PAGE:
Last year I reported on a bug in 64-bit Windows 7 SP1’s support for AVX-capable processors. This bug causes stack corruption when a 32-bit program crashes while being debugged in Visual Studio, even if AVX is not used.
Microsoft has a fix, but they will only ship it for Windows 7 if there is enough demand.
Update: the fix has been shipped. See Developers Rejoice–Windows 7 Stack Corruption Fixed! for details.
So this is your chance. Comment honestly on whether this bug affects you. Note that for this bug to be triggered it is sufficient to have an AVX capable processor – you don’t have to be doing AVX programming.
The reddit discussion thread is here if you prefer to comment there.
The bug is in the AVX support added to Windows 7 SP1. Saving the state of the AVX registers requires additional space, and apparently the WoW64 (32-bit Windows on 64-bit Windows) debug support fails to reserve enough space, so the stack gets corrupted. Oops.
In my sample test program I have a Crash() function which can be invoked by selecting “Crash normally” from the file menu. It seems reasonable, especially in a debug build, that crashing in this function should give a nice helpful call stack like this:
That used to be what would happen. But no longer. On 64-bit Windows SP1 on AVX processors when debugging 32-bit C++ code with any version of Visual Studio you will probably see something like this:
The most common signature of this bug is seeing ntdll.dll!_ZwRaiseException on the call stack, typically twice.
The first call stack makes the bug trivial to diagnose. The second call stack… it doesn’t even show the location of the crash, and it lists three functions that aren’t really on the crash call stack. At least it lists the parent function this time – but don’t count on that.
Clearly the corrupted stack can make crash analysis a lot trickier. Depending on the stack layout the corruption may hit multiple stack frames, including the local variables contained within them.
Luckily this bug does not seem to affect minidump files saved by exception handlers, so post-mortem debugging seems to be unaffected.
Take action now
The bug is well understood, and Microsoft really just wants to know whether it’s worth the cost and risk of fixing it. So let them know. Remember that this bug requires 64-bit Windows 7 SP1, an AVX capable processor, and 32-bit development. If you’re running a 32-bit OS (really?), or don’t have an AVX capable processor, or you’re doing 64-bit development then you are immune. You’re also immune if you are running Windows 8 (it’s fixed there), Windows Vista (no AVX support), Linux, or MacOS.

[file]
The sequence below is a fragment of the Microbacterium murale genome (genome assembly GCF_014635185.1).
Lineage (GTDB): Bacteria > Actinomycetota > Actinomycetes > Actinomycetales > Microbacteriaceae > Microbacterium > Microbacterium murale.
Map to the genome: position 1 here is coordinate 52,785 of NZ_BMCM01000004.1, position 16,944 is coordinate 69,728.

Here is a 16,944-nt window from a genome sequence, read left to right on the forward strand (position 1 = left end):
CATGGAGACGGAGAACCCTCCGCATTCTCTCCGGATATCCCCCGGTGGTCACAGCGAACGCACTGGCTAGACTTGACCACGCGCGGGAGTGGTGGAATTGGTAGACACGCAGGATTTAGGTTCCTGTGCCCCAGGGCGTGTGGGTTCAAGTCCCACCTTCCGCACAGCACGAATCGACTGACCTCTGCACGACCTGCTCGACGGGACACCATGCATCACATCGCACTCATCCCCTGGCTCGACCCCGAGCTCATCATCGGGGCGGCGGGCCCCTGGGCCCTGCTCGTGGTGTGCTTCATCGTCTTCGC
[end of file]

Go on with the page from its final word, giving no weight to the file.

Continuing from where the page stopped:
- If you have noticed this bug then say so in a comment below.
- If you have not noticed this bug then maybe download the test program and see if you can repro it. Share your experiences either way.
- If you think this is a complete waste of time, perhaps because you have already moved on to Windows 8, Linux, or MacOS, then let us know.
I prefer comments here, but commenting on reddit works also. Whatever is easiest.
While waiting for Microsoft to respond there are two workarounds available, each with its own downsides:
Change Visual Studio solution settings
The stack corruption happens in the first-chance exception handler. You can tell Visual Studio to halt in the debugger before running this, thus giving you a chance to see the crash details before they are corrupted. To do this go to the Visual Studio ‘Debug’ menu and select ‘Exceptions’. In the dialog that comes up check Win32 Exceptions.
One problem with this workaround is that this must be done for every Visual Studio solution. Also, this workaround doesn’t help if a process crashes and then the just-in-time debugger attaches. The stack will already be corrupted before you attach.
The other workaround is to disable AVX support. You can do that by running this command from an elevated command prompt and then rebooting:
bcdedit /set xsavedisable 1
The obvious disadvantage is that you no longer have AVX support – if you implement AVX detection properly then it will be detected as no longer available. I don’t like this solution, but given the number of different projects that I work on, and the importance of just-in-time debugging, I had no choice but to do this. If Microsoft ever fixes this bug then you can remove the workaround by running this command and then rebooting:
bcdedit /set xsavedisable 0
You can see your current bcdedit settings by running bcdedit with no parameters from an elevated command prompt. If xsavedisable is present in the output and has a non-zero value then the buggy code in Windows is disabled.
Windows Boot Loader
Documentation on the bcdedit options can be found here.
I recommend getting your IT department to push the bcdedit command to all developer machines, or to all machines. It’s the only way to solve the problem until Microsoft fixes it.
Why a blog vote?
I tried creating an issue at connect.microsoft.com but that site doesn’t seem to support Windows bugs. A suggestion I made for Visual Studio that would have mitigated this bug was marked private, thus shutting down voting. So I’m posting here. And I promise that Microsoft will at least take a look.
Credit where credit is due
The root cause of this bug was first reported last February, here.